UN Watch, Human Rights Foundation and the Raoul Wallenberg Centre for Human Rights concluded that six countries “fail to quality” with the criteria laid down in 2016 U.N. General Assembly resolution that created the HRC, which said council members should “uphold the highest standards in the promotion and protection of human rights” and “fully cooperate with the Council.”

(The resolution did not elaborate, and the criteria are not enforceable, which is why the HRC has had no fewer than eight, and as many as 14, “not free” members in any one year since its establishment.)

The six candidates identified as unsuitable were the four “not free” countries (Bahrain, Cameroon, Eritrea and Somalia), along with two countries which Freedom House ranks as “partly free” but the three rights groups said were unqualified (Bangladesh and the Philippines).

They did so on the basis of human rights violations at home, including poor rankings in the Reporters Without Frontiers press freedom index (the Philippines was ranked 133rd and Bangladesh 146th out of 180 countries). The two countries’ U.N. voting records were described as “negative,” and included opposition to resolutions supporting human rights victims in Iran, North Korea and Syria.

The report urged U.N. member states not to vote for the six “unqualified” countries.

Even in the absence of competitive slates, it said, countries are morally obliged not to vote for poor candidates.

Withholding votes could deprive a candidate of the simple majority it needs – 97 votes in the General Assembly – The three groups argued that in such a scenario, better-qualified candidates could then step forward on the day.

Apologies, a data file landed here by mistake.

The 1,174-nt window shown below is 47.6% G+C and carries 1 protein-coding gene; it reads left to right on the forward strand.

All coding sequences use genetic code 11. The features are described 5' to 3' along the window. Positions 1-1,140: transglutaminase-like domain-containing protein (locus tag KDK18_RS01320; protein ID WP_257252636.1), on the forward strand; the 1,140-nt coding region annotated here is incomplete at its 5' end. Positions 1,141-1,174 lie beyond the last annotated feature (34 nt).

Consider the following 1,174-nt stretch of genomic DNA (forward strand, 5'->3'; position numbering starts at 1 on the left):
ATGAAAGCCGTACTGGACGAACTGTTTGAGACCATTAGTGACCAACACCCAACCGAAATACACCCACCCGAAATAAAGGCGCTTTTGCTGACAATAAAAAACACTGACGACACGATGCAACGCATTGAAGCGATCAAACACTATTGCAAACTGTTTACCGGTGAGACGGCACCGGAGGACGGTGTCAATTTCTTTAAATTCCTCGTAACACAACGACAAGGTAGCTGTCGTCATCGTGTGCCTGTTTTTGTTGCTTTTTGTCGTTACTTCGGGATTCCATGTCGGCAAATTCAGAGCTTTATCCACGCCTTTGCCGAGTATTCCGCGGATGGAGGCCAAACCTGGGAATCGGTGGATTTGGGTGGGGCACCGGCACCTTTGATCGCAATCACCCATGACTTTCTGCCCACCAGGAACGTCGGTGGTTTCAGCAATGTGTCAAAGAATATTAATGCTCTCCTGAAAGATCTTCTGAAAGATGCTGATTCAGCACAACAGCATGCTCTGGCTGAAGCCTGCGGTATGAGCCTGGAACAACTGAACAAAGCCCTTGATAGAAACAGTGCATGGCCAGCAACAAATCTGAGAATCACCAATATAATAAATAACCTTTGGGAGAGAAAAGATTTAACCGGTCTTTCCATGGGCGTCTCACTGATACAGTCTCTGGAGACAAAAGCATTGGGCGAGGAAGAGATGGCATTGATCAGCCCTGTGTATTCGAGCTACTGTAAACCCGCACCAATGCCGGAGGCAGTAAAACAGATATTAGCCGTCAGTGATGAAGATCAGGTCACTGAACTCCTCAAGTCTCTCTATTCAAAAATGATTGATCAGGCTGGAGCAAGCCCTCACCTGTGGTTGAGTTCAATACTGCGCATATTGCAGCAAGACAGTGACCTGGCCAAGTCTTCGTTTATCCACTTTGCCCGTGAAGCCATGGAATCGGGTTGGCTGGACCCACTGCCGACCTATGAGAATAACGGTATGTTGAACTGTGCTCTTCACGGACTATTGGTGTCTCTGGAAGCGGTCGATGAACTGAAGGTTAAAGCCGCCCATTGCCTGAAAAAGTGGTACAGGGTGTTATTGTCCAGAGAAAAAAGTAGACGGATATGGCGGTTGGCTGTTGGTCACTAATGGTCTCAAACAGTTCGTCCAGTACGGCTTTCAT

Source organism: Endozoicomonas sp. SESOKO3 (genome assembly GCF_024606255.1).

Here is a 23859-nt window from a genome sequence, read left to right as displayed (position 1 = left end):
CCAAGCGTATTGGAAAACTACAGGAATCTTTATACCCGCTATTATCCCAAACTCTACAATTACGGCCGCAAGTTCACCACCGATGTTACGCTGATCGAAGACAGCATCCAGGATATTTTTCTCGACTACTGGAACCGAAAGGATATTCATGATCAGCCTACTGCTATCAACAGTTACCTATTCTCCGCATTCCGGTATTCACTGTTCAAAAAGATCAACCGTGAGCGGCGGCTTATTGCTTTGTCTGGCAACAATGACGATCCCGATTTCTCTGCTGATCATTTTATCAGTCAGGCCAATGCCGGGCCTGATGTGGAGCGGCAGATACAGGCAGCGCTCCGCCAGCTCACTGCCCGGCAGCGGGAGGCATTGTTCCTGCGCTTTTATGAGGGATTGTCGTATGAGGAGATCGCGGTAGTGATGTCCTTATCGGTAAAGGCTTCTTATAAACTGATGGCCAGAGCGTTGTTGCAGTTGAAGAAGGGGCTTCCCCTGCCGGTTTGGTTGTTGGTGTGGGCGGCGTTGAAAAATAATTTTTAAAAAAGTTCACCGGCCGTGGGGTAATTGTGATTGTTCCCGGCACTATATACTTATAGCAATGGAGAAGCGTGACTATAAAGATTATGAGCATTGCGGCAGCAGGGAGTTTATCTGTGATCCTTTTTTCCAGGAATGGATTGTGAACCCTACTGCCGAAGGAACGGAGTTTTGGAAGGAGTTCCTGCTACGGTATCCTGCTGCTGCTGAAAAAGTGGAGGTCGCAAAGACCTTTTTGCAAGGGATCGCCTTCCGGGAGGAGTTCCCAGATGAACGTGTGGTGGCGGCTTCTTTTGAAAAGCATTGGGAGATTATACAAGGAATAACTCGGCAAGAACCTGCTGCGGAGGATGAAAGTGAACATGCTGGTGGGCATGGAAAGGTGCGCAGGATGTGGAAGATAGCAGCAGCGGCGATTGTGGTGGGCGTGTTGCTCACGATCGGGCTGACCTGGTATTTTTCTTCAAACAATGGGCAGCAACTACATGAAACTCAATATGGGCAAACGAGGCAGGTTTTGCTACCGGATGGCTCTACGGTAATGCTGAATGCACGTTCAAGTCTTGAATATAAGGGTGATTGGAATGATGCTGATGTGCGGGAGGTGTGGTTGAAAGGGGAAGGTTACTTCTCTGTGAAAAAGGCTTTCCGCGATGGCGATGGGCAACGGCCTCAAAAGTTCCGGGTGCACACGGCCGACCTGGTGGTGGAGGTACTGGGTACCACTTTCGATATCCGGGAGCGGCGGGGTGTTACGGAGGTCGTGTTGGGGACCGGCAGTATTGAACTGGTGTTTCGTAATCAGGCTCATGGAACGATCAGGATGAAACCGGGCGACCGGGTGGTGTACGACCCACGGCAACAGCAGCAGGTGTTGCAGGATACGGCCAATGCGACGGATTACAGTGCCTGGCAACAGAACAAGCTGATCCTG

Despite such appeals in the past, some of the candidates with the most widely-criticized rights records have been elected to the HRC with large margins of support.

In 2016, for example, the 193-member General Assembly voting by secret ballot gave 180 votes to China, 173 to Egypt and 160 to Cuba, while the previous year, Ethiopia received 186 votes and Burundi 162.

Other “not free” countries to have been elected to the HRC with large vote counts in past years include: Russia (146), Saudi Arabia (154), Libya (155), Pakistan (151), Algeria (168), Tunisia (171), Mauritania (167), Bahrain (172), Qatar (177), Jordan (178), Angola (172), Cameroon (171), Gabon (178), Kyrgyzstan (174) and Congo (176).

“Regrettably, when the U.N. itself ends up electing human rights violators to the Human Rights Council, it indulges the very of culture of impunity it is supposed to combat,” said Irwin Cotler, a former Canadian justice minister who heads the Raoul Wallenberg Center for Human Rights.

“The world’s democracies must join in the preservation and protection of the council’s mandate, and not end up accomplices to its breach.”

UN Watch executive director Hillel Neuer expressed regret that the European Union has not spoken out against unsuitable candidates.

“We need to hear the E.U.’s [foreign policy chief] Federica Mogherini and E.U. member states lead the call to oppose the worst abusers,” he said. “So far, they have been silent.”

“By turning a blind eye as human rights violators easily join and subvert the council, leading democracies will be complicit in the world body’s moral decline.”